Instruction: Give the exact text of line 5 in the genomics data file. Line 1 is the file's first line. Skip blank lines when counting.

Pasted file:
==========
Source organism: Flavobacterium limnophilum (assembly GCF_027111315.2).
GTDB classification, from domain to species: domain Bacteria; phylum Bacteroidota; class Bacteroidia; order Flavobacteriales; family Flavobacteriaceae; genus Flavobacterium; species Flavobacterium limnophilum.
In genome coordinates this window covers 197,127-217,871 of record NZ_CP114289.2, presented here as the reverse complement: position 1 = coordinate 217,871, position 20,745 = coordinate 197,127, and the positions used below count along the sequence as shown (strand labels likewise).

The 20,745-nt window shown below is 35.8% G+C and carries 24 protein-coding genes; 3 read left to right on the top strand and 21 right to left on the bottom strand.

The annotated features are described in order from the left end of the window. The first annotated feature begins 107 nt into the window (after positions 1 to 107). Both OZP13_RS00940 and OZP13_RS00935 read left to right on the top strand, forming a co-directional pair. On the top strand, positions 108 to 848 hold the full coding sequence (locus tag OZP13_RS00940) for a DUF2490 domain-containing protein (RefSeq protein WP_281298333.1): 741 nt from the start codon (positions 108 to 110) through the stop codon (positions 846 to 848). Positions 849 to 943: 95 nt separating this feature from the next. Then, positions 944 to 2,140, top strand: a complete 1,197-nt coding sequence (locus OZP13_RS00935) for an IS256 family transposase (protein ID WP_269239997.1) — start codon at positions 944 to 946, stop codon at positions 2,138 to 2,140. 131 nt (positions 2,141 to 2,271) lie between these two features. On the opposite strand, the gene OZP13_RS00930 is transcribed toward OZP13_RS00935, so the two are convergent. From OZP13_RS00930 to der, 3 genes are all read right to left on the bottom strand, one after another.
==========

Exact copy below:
The annotated features are described in order from the left end of the window. The first annotated feature begins 107 nt into the window (after positions 1 to 107). Both OZP13_RS00940 and OZP13_RS00935 read left to right on the top strand, forming a co-directional pair. On the top strand, positions 108 to 848 hold the full coding sequence (locus tag OZP13_RS00940) for a DUF2490 domain-containing protein (RefSeq protein WP_281298333.1): 741 nt from the start codon (positions 108 to 110) through the stop codon (positions 846 to 848). Positions 849 to 943: 95 nt separating this feature from the next. Then, positions 944 to 2,140, top strand: a complete 1,197-nt coding sequence (locus OZP13_RS00935) for an IS256 family transposase (protein ID WP_269239997.1) — start codon at positions 944 to 946, stop codon at positions 2,138 to 2,140. 131 nt (positions 2,141 to 2,271) lie between these two features. On the opposite strand, the gene OZP13_RS00930 is transcribed toward OZP13_RS00935, so the two are convergent. From OZP13_RS00930 to der, 3 genes are all read right to left on the bottom strand, one after another.